The Anchorage Daily News reports:
Akutan, the Aleutians community with a brand new but so-far unused airport on another island, also has a new harbor but no road connecting it to the town 2 miles away. KUCB reports the harbor was begun by the Army Corps of Engineers with $29 million in federal stimulus money even though the connecting road was likely years in the future.
For now, the harbor is mostly just a big hole in the ground. While the construction team has finished its work, there’s still no electricity, no running water, and no floats. There’s also no road from the village, which is two miles away, so the only way to access the boat harbor is by boat. That means the harbor is cut off from the village’s grocery store, post office and fuel dock.
Steve Boardman is head of the Army Corps of Engineers’ civil projects division. He says transportation situation is unusual. “Yes. It’s not normal. . . .” Boardman says the Corps made an exception in this case because of the harbor’s strategic importance.
Is it not, though? Akutan already has another piece of insular infrastructure, too:
The Aleutian Island village of Akutan has a new $75.5 million airport — on an island six miles across the water. Passengers will take a $100 hovercraft ride over the Bering Sea to catch their planes.
But the new airport has no planes, or at least no scheduled air service. . . .
Akutan, 766 miles southwest of Anchorage, has a year-round population of 75. But more than 1,000 seasonal employees work at the Trident Seafood fish-processing plant, described as the largest such facility in North America.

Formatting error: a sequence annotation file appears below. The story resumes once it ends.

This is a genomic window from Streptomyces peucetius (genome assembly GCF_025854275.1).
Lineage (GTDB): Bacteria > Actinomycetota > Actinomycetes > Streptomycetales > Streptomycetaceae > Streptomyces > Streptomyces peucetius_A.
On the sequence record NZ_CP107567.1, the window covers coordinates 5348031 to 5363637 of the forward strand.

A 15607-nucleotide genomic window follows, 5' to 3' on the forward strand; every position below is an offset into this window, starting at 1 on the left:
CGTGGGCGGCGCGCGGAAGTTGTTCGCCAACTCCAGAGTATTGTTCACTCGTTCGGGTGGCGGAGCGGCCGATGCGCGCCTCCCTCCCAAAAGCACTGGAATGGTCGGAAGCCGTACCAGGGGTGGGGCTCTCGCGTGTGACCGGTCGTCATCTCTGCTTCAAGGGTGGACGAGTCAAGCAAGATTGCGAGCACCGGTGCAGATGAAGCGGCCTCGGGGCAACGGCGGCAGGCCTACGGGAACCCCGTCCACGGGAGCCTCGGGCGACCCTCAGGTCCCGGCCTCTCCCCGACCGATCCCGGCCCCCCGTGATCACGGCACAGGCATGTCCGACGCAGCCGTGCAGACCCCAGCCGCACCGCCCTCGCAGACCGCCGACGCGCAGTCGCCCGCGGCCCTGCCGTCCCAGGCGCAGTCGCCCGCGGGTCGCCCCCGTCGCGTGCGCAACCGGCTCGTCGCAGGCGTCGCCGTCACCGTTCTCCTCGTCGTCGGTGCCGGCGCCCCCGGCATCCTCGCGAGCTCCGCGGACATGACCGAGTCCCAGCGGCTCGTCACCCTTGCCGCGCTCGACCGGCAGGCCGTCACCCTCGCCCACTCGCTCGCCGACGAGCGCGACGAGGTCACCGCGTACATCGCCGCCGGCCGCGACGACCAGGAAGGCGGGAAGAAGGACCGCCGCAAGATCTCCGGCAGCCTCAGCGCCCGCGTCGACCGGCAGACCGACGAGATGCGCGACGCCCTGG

For years, air service was provided by PenAir. The small Alaska airline used a World War II-era Grumman Goose, an amphibious aircraft, to land in the harbor and taxi up a ramp on the shore of the town. The age and operational costs of that airplane led officials to start planning a new land airport in 1999.
Trident Seafood paid $1 million toward the airport, according to CNN. There’s a lovely PowerPoint here from the Alaska DOT about the airport project, and here’s a picturesque view of the harbor:
The island airport still doesn’t have air service or even a mail plane, but one carrier is already amenable to obscure Aleut routes, so long as the federal government sweetens the proverbial crab pot:
Anchorage-based Grant has already taken over other Aleutian routes relinquished by PenAir. In an Oct. 10 filing with the DOT, the company proposed 12 flights per week at a cost to the government of between $811,316.73 and $1,123,310.74.